The Preemptive Reference

Sometimes an idea gets a point on it when there’s a story to tell…

Chris Walker is an “ATH Regular” from Ohio. He is a Training and Placement Specialist at the Senior Employment Center in Akron. That means Chris helps seniors find jobs. He just sent me this note, which made my day:

Nick,

One of my recent grads had a very positive and lengthy telephone interview. She scheduled a face-to-face interview and then called all her references to give them a heads-up as to the company and position.

One of her references recognized the company and asked, “Did you interview with Mary Smith?”

When my student said yes, he said, “Hang up the phone. I’m calling her right now. I’ve worked with her for years.”

That was on January 7; she started the new job February 1. This was my first encounter with The Preemptive Reference. Powerful, my friend, powerful.

Thanks, Chris! You just made my day… Click here to find out what Chris is talking about: The Preemptive Reference.

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How to apply for a job: The Working Resume

When I first started publishing Ask The Headhunter online in 1995, the most popular and frustrating question I’d get from readers was, How can I write a really great resume that will get me an interview?

My answer was simple: Throw your resume in the garbage. Don’t use a resume. A resume is a crutch. A dumb piece of paper. It cannot defend you to a manager who finds something wrong with it (or missing from it). It will get you rejected before you have a chance to make your case for the job. While your resume is gathering dust on some manager’s desk, my candidate is negotiating a salary package with the hiring manager.

But people kept asking, so I figured that if I can’t provide a useful response to the question, I’m useless. So I wrote an article titled Resume Blasphemy to answer the question. Shortly thereafter I added another on the same topic: Put a Free Sample in Your Resume. The two articles describe what I refer to as The Working Resume™.

Since then, I’ve challenged people to submit their idea of a Working Resume — cautioning them not to bother me with traditional resumes, which I won’t bother reading. A few have submitted interesting efforts because they get the main idea. But only a few. Others beg me to publish the good ones, but I won’t. Why should I give away one person’s insights to competitors? Besides, if I give you a template, you’ll just use it rather than figure it out for yourself. And figuring it out is 100% of the challenge.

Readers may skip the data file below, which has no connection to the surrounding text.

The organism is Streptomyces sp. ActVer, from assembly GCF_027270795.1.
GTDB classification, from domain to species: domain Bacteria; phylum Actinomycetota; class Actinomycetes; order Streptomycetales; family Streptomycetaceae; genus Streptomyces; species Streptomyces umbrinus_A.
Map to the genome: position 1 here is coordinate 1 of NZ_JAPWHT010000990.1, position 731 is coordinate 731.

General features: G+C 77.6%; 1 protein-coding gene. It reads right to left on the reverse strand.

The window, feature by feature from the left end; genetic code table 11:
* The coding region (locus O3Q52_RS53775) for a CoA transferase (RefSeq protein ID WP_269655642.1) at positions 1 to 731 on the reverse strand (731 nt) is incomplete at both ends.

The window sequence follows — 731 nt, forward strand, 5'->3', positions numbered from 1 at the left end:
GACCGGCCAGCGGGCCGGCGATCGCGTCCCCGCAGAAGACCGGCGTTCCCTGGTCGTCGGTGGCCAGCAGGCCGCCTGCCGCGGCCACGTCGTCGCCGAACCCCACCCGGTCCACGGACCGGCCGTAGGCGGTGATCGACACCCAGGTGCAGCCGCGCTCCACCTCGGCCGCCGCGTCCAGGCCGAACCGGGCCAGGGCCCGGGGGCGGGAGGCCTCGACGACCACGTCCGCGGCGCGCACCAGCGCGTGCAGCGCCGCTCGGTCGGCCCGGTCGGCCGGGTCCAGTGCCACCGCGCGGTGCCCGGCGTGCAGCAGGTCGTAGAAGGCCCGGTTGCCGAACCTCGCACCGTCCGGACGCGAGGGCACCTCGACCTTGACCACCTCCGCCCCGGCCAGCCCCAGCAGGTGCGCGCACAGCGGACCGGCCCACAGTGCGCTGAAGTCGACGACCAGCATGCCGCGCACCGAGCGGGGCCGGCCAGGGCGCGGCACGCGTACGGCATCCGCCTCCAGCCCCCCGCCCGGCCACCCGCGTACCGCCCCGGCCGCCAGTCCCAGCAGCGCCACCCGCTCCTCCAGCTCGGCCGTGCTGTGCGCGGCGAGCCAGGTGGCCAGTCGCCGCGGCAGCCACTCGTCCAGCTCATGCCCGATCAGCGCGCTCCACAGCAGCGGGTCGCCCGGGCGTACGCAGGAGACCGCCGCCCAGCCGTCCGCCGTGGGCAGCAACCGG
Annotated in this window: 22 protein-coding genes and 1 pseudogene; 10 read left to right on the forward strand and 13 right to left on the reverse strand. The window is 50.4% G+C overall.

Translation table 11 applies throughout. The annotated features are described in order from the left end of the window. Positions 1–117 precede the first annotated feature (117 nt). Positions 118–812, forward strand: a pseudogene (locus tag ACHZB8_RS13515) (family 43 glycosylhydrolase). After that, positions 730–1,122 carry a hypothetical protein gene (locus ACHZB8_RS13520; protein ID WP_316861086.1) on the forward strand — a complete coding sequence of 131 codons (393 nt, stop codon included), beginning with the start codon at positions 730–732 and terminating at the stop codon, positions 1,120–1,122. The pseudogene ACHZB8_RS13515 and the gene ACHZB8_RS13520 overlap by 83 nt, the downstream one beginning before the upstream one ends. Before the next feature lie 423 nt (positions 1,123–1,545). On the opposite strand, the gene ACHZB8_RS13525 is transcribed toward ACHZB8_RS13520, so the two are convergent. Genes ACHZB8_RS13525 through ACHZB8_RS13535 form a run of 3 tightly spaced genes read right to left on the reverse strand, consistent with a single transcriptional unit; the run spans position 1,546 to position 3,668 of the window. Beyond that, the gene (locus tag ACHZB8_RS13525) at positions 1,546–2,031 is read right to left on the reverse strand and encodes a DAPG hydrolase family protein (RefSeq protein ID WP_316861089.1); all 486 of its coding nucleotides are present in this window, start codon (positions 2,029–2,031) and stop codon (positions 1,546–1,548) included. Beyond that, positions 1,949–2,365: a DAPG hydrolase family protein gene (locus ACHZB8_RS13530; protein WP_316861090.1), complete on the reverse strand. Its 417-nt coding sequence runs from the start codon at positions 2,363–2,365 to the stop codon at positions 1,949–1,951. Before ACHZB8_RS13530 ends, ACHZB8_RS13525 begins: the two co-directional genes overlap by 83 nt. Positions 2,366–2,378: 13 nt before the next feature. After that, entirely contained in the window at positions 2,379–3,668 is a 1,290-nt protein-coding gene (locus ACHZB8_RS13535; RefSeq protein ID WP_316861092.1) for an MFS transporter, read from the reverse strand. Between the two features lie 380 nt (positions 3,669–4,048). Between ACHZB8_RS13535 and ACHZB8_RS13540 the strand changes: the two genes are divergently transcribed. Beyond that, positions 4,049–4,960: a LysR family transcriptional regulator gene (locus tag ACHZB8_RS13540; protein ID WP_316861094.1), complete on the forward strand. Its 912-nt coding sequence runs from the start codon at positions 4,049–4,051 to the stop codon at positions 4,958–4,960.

Recently a longtime reader, Phil Hey (The Writing Coach at Briar Cliff College, Sioux City, Iowa — Thanks, Phil!) sent me an excellent example of The Working Resume that’s in the public domain. It meets the criteria I set forth in my articles — and it got the writer the job he was seeking.

Frankly, this resume kicks ass because it observes the #1 rule for a truly blasphemous resume: It should say nothing about you. It should be entirely about the work the employer needs to have done.

The killer part of the resume is at the very end. The job applicant volunteers to show up at the employer’s place — and do the job to win the job. He says he’ll prove himself.

You don’t have to be Leonardo DaVinci to produce your own Working Resume. But you’ve gotta be damned good and ready to prove it. If you’re not, you don’t deserve to be hired, do you?

Here’s Leonardo DaVinci’s letter to Ludovico Sforza, the Duke of Milan, applying for a job in 1481 :

Having, most illustrious lord, seen and considered the experiments of all those who pose as masters in the art of inventing instruments of war, and finding that their inventions differ in no way from those in common use, I am emboldened, without prejudice to anyone, to solicit an appointment of acquainting your Excellency with certain of my secrets.

1. I can construct bridges which are very light and strong and very portable, with which to pursue and defeat the enemy; and others more solid, which resist fire or assault, yet are easily removed and placed in position; and I can also burn and destroy those of the enemy.